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The Roar


This summer’s genuine cricket win? The coverage

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Roar Rookie
1st April, 2019

Monday’s conclusion to the Sheffield Shield final brought an end to a marathon summer of cricket.

The sheer breadth of media coverage was at times unbearable to all but the biggest cricket tragic, who even then would have likely experienced a moment where they found themselves standing around a barbeque, longing for the banal water-cooler chatter that tends to accompany the great, but less divisive (at least in my circles) games of tennis, golf, or I dare I say it, politics.

The coverage has been oppressive, inescapable and undeniably fatiguing.

And we are so lucky that this has been the case.

At a time when the relevance of international cricket is being questioned, never before has an Australian cricket fan had so many choices in how they are to consume the game. If this is partially fuelled by off-field events, then so be it.

If we can view the media circus as a necessary element in ensuring that the game receives first class coverage, then we can appreciate the fact that recent international fixtures have been covered by multiple television networks, radio stations and online platforms.

That this amplified distribution of talent has led to the inclusion of more diverse voices and perspectives, in addition to launching niche cricketing products, such as The Grade Cricketer, into the mainstream.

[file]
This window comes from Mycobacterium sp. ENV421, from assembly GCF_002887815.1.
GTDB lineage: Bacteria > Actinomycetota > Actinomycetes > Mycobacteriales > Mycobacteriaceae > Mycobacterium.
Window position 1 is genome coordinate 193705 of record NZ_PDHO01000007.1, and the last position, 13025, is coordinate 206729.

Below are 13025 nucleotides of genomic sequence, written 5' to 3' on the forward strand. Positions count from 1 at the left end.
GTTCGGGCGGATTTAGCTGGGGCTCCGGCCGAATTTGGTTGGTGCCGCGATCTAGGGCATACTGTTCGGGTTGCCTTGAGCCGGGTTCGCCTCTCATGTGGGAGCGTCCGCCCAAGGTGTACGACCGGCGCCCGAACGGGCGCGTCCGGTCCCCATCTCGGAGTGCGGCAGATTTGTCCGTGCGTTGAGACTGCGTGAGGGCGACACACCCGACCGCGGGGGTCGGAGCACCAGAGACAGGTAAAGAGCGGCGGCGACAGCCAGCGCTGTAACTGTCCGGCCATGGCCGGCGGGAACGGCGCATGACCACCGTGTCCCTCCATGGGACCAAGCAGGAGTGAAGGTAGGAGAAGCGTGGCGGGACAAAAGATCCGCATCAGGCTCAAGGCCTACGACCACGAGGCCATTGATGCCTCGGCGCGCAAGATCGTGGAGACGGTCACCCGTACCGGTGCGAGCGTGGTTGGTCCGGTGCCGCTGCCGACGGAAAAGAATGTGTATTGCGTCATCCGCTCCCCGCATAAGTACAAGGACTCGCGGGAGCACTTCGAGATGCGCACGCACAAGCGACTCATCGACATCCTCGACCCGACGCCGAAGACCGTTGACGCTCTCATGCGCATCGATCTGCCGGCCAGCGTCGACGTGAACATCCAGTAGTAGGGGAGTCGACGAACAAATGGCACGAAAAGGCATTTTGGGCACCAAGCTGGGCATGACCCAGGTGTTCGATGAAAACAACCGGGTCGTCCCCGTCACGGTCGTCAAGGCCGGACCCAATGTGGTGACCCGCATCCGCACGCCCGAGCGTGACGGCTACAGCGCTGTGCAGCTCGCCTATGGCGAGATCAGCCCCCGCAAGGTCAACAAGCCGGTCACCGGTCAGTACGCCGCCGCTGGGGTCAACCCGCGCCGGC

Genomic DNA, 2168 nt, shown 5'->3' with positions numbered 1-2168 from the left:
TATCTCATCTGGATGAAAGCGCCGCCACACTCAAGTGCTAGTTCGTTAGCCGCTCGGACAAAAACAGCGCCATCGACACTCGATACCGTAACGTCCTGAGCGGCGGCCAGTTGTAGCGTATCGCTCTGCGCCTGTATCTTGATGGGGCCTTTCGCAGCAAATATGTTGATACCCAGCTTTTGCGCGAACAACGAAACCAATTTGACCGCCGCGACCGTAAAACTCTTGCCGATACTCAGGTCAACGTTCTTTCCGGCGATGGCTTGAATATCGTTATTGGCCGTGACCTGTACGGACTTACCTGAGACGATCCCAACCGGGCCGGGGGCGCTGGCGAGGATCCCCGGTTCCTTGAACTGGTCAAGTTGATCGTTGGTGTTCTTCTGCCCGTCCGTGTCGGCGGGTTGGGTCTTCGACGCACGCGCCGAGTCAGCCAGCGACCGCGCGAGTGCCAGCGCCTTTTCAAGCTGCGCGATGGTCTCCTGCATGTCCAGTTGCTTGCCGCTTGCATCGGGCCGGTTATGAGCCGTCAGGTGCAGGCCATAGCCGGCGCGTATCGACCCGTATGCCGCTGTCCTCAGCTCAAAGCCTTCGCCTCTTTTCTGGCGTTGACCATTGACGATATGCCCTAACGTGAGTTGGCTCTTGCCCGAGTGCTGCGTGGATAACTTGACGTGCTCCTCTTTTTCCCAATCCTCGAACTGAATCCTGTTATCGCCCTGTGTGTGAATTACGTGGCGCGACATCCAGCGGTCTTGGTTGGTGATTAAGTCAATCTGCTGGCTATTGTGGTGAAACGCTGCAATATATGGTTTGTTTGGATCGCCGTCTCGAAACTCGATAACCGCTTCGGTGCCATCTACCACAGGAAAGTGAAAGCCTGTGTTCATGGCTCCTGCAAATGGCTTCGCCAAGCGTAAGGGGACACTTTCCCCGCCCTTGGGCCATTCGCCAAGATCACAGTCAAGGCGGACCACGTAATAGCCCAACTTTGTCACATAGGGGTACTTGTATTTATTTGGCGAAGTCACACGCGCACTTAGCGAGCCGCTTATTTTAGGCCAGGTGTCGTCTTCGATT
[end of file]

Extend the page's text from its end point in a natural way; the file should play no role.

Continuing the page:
Generic batting shot cricket

Jordan Silk of the Tigers batting during day four of the JLT cricket final between Queensland and Tasmania at the Allan Border Field in Brisbane, Monday, March 26, 2018. (AAP Image/Glenn Hunt)

Who among you did not revel in the near test match level coverage provided to a Shield final, something which appeared unthinkable while watching a grainy online stream, only a few seasons ago?


While it is true that this coverage was an agreed part of the Cricket Australia broadcast deal, something which was put in place before recent events, it is difficult to escape the fact that the match gained greater significance because of their fallout.

Would the wider public for instance, be as keen to dissect and debate the depth of the domestic game, if the national side had been bolstered by the inclusion of its two best batsmen?

So as the dust settles on a season where its coverage is already being viewed as hyperbolic and its results as understandable, the cricketing faithful look forward to a bumper year. One which of course includes both a World Cup and Ashes campaign and because of this perhaps needs no sideshows to ensure column inches.

Nonetheless, we should smile at the security which the inevitable gossip will provide, as it is this that will play a part in sustaining the game’s success in future years.

In the calm before the storm, let’s take a moment to remember that no matter what the reason and no matter how tiring it may be, just how fortunate we are to live in a country and at a time, where the great game of cricket is given top level billing.